David Gleaves, Business Development Manager, 20/20 Speech

Q Recent legislation in the UK requires that all broadcast material must be subtitled by 2009. Why did they require subtitles? How are these goals being met?
A The subtitles are displayed on screen to aid the deaf and hard of hearing. The process of creating these subtitles is a very time consuming one, it can take between 16 - 25 hours to subtitle one hour worth of TV output. Recent legislation requires broadcasters to subtitle increasing amounts of program material: in the UK alone, all broadcast material must be subtitled by 2009. In order to meet the targets set by the UK Government in the recent legislation, some way of automating the process was required to meet regulatory targets without commensurate increase in cost. Broadcasters are looking for innovative technology to speed up and automate the creation of subtitles. This is why 20/20 Speech developed a speech recognition system that can use the script and the audio files from broadcast material to place subtitles at the appropriate point in the video for later final editing prior to transmission. The system has gone live, and is being used by the BBC, to gain considerable time savings.

Q What will be the key market drivers for speech technology in the UK during the next few years?
A We see the area of connected mobile computing combined with the increasing number of mobile workers equipped with these powerful devices as being a key driver for embedded speech technology. More and more workers and consumers are using a computer of some sort while on the move, in a car etc. - away from the traditional office or home environment. We believe that a speech interface will greatly enhance the way in which these people can interact with the devices, and in particular gain access to information, when in 'eyes busy, hands busy' situations - a common occurrence for the mobile worker. With a speech interface the mobile worker is able to keep up to date with email, log work flow, and respond to other applications in a way that existing user interfaces do not allow.

Q What are some of the obstacles in embedding devices such as PDA's?
A The main obstacles that 20/20 Speech has come across are that the devices we are working with are not well equipped for speech input or output. We have done a lot of work looking at innovative solutions to the problems associated with headsets and/or inbuilt microphones. Our recent work in the Medical Sector, where we have speech enabled mobile devices for Paramedics (see website for more information), has shown we are well equipped to overcome these issues and offer real solutions to the market place.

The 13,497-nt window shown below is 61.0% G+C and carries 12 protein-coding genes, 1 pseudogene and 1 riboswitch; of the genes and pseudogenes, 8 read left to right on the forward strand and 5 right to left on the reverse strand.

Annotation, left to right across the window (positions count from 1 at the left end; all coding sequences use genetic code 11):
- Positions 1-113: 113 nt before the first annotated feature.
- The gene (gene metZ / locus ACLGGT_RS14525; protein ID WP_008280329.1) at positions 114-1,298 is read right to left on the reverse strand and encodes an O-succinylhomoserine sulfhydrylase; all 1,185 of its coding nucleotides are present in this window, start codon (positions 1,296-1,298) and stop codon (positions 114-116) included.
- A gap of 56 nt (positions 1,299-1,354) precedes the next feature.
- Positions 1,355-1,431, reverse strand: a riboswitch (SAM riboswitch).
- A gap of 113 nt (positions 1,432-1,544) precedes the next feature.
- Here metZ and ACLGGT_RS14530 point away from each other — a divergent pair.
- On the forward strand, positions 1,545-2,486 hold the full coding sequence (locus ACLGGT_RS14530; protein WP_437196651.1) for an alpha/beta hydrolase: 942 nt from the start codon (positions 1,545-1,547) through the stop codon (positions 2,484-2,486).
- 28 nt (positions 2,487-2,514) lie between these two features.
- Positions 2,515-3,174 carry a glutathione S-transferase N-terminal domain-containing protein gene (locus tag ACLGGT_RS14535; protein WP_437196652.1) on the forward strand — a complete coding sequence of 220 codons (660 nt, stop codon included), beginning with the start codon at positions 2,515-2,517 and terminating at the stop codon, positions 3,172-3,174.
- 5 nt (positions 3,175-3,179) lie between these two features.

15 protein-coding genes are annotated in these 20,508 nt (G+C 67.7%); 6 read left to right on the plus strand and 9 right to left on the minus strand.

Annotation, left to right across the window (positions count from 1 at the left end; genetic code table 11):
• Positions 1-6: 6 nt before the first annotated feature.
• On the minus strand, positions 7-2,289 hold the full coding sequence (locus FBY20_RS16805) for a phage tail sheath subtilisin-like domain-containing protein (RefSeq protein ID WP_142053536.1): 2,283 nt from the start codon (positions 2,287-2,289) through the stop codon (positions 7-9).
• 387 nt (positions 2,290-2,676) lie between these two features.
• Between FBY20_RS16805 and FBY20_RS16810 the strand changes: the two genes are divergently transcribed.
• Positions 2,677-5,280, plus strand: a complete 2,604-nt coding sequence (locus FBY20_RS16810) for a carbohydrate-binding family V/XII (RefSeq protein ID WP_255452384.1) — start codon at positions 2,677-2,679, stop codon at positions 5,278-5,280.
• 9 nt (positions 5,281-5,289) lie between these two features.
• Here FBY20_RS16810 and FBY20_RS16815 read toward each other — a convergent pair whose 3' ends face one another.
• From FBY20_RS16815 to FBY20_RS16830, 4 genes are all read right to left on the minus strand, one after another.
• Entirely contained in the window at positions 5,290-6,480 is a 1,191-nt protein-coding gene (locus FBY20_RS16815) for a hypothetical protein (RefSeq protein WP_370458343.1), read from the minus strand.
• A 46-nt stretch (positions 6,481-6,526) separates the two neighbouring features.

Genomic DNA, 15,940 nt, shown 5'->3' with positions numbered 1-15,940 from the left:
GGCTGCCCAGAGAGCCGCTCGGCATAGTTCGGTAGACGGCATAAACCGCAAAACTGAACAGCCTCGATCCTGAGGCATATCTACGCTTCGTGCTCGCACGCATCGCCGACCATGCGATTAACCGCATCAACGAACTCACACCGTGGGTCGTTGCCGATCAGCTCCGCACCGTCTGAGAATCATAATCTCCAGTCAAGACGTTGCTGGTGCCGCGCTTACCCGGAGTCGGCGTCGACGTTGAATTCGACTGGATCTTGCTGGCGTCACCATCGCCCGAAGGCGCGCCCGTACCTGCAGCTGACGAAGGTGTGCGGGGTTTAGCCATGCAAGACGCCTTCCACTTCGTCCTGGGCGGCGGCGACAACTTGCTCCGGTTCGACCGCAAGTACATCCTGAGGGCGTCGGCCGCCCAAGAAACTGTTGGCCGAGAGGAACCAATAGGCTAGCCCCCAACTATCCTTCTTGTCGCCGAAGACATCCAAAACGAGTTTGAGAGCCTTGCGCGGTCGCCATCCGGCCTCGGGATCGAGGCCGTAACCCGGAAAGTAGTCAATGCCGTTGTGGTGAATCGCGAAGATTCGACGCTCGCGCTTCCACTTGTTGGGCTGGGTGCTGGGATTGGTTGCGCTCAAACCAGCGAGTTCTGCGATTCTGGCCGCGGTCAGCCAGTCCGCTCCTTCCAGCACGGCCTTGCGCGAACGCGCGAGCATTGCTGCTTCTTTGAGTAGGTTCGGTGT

Q What impact will mobile computing have on the workforce in the UK over the next five years?
A Something that we are excited about is the launch of packet based data networks such as GPRS (and eventually 3G). As it becomes easier to connect your mobile device to server based applications, and the ability to transfer data becomes faster and more reliable, and ultimately cheaper, we will see a whole host of new applications that will impact on the productivity and efficiency of the mobile workforce. Speech technology, as part of a multimodal user interface will play a big part in ensuring these productivity gains are realized.

Q What are the areas in which speech technology will have an impact on this trend?
A In particular, messaging applications and access to back office data are areas where speech technology will be vital for mobile workers. At a more general level, a speech interface will allow the task orientated workforce access to their systems and applications in situations where they wouldn't be able to before.

Q What vertical market segments do you see as having the most interest in utilizing speech technology in the short term? Long term?
A The medical sector has been very innovative in the uptake of speech technology, and we are seeing a lot of interest in this market place. On a longer timescale we will see adoption of the technology from a whole host of vertical segments from Field Engineers, Couriers, Logistics etc, primarily driven by business use/applications, but slowly moving towards a consumer focus as the technology gains wider acceptance.

Q Tell us about 20/20 Speech's history?
A 20/20 Speech is a Joint venture between QinetiQ (formerly DERA - the Defence Evaluation and Research Agency) and NXT Plc, the licensors of flat-panel loudspeaker technology. 20/20 Speech inherited over 30 years of experience, technology and know-how from the Speech Research Unit within DERA. We now have proprietary speech recognition and text-to-speech synthesis products available and in use.

Q What work are you doing with the government?
A Much of the work we do for the government concerns the UK Ministry of Defence and, therefore, is confidential. Much of our work in this area is regarding speech recognition in high-noise environments such as fighter jet cockpits and land based military vehicles such as tanks.

Q What makes 20/20 Speech unique among its competition?
A Due to our long history working for the MoD, we have vast experience in deploying speech technology in a wide range of applications, and a number of different noisy environments. We have taken the expertise gained from these military projects, and been able to shape our commercial offerings. In this way we can offer speech technology applications that work in real applications and in real environments.

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